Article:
Songs of UnreasonPosted: March 5, 2012 Filed under: books, buddhism, people, poetry, states of mind Leave a comment
Jim Harrison’s newest poetry book, “Songs of Unreason,” is even more moving that his recent “Saving Daylight,” and “In Search of Small Gods.” The poet in winter, yes, but his mind is still on fire, the fire of recurring youth, and a blending of flowing memories of the last moment and moments far past reborn. When I told my friend Red Pine I was getting the book soon, he said, “I think it is his best ever.” Red Pine knows whereof he speaks, being the translator of Cold Mountain and Stonehouse. Harrison is up there with the discursive giants of poetry. He has uncovered himself as few poets can do. A true voyager between the inner and outer world of mind. Here’s a sample:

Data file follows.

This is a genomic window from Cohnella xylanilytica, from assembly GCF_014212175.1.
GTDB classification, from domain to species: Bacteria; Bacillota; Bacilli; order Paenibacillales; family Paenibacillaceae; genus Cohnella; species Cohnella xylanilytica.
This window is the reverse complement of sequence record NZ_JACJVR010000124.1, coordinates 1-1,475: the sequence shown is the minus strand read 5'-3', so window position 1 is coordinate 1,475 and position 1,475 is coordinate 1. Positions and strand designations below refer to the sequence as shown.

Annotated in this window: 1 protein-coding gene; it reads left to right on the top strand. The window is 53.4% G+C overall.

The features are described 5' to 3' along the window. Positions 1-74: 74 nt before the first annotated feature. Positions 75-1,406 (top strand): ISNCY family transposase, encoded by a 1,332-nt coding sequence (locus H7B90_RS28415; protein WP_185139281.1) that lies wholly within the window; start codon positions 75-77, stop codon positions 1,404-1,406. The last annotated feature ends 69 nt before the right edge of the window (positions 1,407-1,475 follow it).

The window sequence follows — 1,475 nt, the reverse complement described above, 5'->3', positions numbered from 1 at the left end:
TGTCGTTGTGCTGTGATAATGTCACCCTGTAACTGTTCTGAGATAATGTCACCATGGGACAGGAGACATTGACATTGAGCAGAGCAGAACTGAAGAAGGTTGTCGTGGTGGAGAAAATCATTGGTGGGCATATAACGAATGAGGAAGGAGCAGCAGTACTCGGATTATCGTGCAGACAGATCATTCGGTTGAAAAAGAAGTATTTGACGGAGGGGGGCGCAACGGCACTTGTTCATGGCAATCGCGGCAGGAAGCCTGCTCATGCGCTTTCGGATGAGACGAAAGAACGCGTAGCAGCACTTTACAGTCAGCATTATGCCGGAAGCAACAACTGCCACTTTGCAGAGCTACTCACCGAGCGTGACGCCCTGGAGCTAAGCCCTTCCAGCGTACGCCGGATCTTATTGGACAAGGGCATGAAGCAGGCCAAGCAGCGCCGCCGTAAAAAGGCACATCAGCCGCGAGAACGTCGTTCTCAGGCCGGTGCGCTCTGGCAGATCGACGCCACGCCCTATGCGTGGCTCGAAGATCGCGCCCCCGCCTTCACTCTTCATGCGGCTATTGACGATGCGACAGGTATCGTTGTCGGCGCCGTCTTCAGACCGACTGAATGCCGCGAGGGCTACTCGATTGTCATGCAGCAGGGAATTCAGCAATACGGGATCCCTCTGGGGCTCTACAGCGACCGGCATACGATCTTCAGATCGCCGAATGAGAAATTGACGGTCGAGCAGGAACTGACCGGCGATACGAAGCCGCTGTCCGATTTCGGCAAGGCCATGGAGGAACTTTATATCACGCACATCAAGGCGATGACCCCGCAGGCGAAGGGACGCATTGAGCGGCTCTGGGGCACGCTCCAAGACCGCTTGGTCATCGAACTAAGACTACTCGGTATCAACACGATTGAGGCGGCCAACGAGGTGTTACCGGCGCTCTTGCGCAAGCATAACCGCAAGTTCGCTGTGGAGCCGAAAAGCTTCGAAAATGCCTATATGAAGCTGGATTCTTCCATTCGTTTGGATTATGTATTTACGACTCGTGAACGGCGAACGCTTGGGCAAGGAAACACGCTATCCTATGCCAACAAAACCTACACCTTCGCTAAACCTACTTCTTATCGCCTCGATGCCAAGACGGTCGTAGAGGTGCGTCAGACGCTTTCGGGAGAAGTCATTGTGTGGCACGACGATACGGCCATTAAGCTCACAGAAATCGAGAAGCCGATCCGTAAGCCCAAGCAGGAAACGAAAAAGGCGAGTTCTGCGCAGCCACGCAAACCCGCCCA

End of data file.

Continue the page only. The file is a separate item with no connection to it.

Back Into Memory
The tears roll up my cheek
and the car backs itself south.
I pull away from the girl and reverse
through the door without looking.
In defiance of the body the mind
does as it wishes, the crushed bones
of life reknit themselves in sunlight.
In the night the body melts itself down
to the void before birth
before you swam the river into being.
Death takes care of itself like a lightning
stroke and the following thunder
is the veil being rent in twain.
The will to live can pass away
like that raven colliding with the Sun.
In age we tilt toward home.
We want to sleep a long time, not forever,
but then to sleep a long time becomes forever.